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December 2011 & Year 2011  

  • Tulsa: December 2011 was the 34th warmest (42.4°F, tied with 2004, 1970, 1928; since 1905) and the 61st driest (1.45"; since 1888) December on record.
  • Tulsa: No daily records set or tied this month.
  • Rainfall totals for December 2011 were 2” to 5” southeast of a McAlester to Bentonville line, with higher totals of 5” to 8” across portions of Choctaw, Pushmataha, southern Le Flore, and Madison Counties. The remainder of the area received 0.5” to 2” of rain this month. Most locations northwest of a McAlester to Bentonville line received only 25% to 75% of the normal December rainfall, with western Pawnee, northwestern Osage, and eastern Kay Counties the only locations that received a surplus. Elsewhere, far southeast OK and Madison and Carroll Counties in AR received 125% to 200% of the normal rainfall for December.
  • No river flooding occurred this month.
  • According to the Drought Monitor from December 27, 2011, little to no change occurred in the drought conditions during December. Severe drought (D2) conditions stretched across most of Pawnee, Osage, Washington, and northwest Nowata Counties in eastern OK. Moderate drought (D1) conditions were found across portions of Craig, Nowata, Rogers, Washington, Tulsa, Creek, Okmulgee, Okfuskee, western McIntosh, and Pittsburg Counties in eastern OK. Abnormally Dry (D0) conditions affected portions of Ottawa, Craig, Mayes, Rogers, Wagoner, far western Muskogee, eastern McIntosh, far eastern Pittsburg, eastern Latimer, far western Pushmataha, and Choctaw Counties in eastern OK. No drought conditions were occurring in northwest AR.
  • According to the Oklahoma Climatological Survey (OCS) for December 2011, northeast OK ranked as the 32nd wettest, east central OK ranked as the 42nd driest, and southeast OK ranked as the 23rd wettest December since records began in 1921.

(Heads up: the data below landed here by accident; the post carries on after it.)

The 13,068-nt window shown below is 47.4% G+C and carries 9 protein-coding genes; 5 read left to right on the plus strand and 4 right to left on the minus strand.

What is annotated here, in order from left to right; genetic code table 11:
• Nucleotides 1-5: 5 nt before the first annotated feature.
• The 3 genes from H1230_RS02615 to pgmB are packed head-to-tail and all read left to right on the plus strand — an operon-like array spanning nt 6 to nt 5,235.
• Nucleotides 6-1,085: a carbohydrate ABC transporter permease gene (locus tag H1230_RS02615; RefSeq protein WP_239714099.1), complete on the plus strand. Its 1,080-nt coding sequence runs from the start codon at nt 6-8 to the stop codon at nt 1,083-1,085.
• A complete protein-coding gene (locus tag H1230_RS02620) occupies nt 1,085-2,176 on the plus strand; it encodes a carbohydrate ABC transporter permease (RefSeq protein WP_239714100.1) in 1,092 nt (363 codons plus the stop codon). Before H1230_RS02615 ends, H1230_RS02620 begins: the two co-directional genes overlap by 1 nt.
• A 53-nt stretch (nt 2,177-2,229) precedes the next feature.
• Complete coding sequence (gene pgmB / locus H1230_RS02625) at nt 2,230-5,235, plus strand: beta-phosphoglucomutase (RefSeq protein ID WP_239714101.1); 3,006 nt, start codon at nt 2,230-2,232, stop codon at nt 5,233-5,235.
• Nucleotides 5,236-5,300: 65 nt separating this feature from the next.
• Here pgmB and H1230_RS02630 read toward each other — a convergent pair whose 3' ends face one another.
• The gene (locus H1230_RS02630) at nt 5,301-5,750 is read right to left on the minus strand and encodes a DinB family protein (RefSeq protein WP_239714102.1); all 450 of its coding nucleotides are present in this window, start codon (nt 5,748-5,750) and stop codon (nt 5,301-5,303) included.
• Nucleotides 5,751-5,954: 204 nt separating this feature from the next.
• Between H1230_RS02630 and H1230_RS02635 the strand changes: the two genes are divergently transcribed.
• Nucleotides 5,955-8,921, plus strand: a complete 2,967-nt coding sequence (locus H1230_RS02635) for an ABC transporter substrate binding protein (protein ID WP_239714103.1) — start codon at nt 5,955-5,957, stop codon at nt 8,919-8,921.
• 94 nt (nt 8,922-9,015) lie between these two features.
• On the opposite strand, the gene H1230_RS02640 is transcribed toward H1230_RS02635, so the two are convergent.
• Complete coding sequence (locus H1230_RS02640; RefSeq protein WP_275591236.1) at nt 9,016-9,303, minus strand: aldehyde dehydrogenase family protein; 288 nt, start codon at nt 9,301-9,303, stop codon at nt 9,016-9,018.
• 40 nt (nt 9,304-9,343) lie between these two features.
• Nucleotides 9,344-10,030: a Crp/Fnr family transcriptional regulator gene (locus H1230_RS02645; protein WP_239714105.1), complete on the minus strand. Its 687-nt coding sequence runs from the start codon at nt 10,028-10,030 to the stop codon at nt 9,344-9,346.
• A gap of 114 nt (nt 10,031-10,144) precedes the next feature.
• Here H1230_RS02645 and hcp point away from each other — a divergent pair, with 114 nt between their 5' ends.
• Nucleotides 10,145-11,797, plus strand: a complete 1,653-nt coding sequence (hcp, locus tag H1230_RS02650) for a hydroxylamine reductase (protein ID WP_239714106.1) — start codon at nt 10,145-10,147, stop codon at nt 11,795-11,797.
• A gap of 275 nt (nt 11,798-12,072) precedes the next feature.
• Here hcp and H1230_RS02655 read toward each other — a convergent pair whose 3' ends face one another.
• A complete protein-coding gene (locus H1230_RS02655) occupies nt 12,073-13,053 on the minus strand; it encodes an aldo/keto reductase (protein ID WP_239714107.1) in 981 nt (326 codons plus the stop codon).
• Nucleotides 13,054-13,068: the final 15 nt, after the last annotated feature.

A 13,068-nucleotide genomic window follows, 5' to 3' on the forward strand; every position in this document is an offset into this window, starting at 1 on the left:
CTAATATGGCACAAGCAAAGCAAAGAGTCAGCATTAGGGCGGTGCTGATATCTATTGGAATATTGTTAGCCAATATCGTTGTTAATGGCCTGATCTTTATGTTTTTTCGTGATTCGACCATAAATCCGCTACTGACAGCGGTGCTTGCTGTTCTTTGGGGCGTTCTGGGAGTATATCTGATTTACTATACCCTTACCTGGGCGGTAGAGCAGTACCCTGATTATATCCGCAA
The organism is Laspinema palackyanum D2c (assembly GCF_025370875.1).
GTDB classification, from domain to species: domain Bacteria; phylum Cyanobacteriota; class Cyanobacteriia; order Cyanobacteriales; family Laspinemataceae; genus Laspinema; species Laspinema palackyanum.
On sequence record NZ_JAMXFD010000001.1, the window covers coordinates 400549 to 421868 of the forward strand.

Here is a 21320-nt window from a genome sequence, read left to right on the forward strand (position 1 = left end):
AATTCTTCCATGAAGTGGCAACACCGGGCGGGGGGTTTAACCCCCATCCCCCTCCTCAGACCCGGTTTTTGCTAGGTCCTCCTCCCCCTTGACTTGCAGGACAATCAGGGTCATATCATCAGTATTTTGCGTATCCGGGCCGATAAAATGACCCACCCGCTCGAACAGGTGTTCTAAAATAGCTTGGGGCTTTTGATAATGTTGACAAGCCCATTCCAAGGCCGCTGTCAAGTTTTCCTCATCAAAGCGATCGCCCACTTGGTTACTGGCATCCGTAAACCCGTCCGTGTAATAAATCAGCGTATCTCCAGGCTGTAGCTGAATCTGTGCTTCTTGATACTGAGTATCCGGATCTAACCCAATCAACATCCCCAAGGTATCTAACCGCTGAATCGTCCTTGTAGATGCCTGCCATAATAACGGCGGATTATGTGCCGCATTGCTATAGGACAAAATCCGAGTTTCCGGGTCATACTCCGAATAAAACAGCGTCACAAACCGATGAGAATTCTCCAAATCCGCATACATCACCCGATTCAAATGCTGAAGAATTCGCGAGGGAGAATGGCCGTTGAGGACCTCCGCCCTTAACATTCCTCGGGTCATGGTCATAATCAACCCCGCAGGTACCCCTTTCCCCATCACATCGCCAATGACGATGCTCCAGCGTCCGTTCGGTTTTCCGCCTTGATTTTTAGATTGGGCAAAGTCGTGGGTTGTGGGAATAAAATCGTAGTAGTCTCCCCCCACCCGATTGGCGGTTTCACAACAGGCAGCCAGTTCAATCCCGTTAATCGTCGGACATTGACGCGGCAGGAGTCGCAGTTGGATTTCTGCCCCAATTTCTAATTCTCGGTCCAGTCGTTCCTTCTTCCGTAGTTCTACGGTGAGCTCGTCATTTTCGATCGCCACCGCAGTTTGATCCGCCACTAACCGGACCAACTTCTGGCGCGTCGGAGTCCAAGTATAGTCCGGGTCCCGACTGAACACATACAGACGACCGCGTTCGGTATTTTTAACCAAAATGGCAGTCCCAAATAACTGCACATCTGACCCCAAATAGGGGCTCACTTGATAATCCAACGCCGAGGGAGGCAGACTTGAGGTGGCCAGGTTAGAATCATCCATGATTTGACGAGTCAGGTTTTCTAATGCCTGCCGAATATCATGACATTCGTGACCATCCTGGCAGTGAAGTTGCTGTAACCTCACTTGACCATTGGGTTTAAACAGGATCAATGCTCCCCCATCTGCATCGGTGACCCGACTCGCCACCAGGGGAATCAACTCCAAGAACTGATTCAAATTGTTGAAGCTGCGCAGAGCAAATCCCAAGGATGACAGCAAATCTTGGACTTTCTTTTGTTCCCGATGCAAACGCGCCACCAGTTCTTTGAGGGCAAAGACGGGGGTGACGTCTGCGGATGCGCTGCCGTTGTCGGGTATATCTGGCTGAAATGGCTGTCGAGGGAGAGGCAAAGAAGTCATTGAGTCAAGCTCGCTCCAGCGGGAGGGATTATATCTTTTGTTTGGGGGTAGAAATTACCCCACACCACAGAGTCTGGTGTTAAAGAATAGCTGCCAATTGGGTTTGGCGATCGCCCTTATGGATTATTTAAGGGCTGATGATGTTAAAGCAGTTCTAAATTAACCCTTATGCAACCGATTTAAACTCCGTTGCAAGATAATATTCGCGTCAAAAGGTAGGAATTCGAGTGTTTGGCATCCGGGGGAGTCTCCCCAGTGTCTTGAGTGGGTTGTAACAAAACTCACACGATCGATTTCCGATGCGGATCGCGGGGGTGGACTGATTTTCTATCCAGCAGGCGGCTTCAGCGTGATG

Year 2011
  • 2011 was a year of extremes: from record breaking snow and cold; to record flooding, tornadoes, and hail; to record heat and drought; and even a record earthquake. To see a list of the plethora of record-breaking events from 2011, visit www.srh.noaa.gov/tsa/?n=weather-event_2011extremes
  • According to the Oklahoma Climatological Survey (OCS) for 2011, northeast OK ranked as the 22nd driest, east central OK ranked as the 30th driest, and southeast OK ranked as the 19th driest Year since records began in 1921.  
Outlook
  • The Climate Prediction Center CPC outlook for January 2011 (issued December 31, 2011) indicates an enhanced chance for above normal temperatures across all of eastern OK and northwest AR, and a slightly enhanced chance for above median precipitation across most of eastern OK and northwest AR. This outlook was based primarily on short-term dynamical computer models with La Niña and positive Arctic Oscillation impacts considered.
  • For the 3-month period January-February-March 2012, CPC is forecasting an enhanced chance for above average temperatures and equal chances for above, near, and below median precipitation across all of eastern OK and northwest AR (outlook issued December 15, 2011). This outlook is consistent with a La Niña pattern and computer model forecasts.
  • According to CPC, weak to moderate La Niña conditions remained in place at the end of December. La Niña is expected to continue to impact the U.S. through the remainder of the winter and into Spring 2012.
 

 

 


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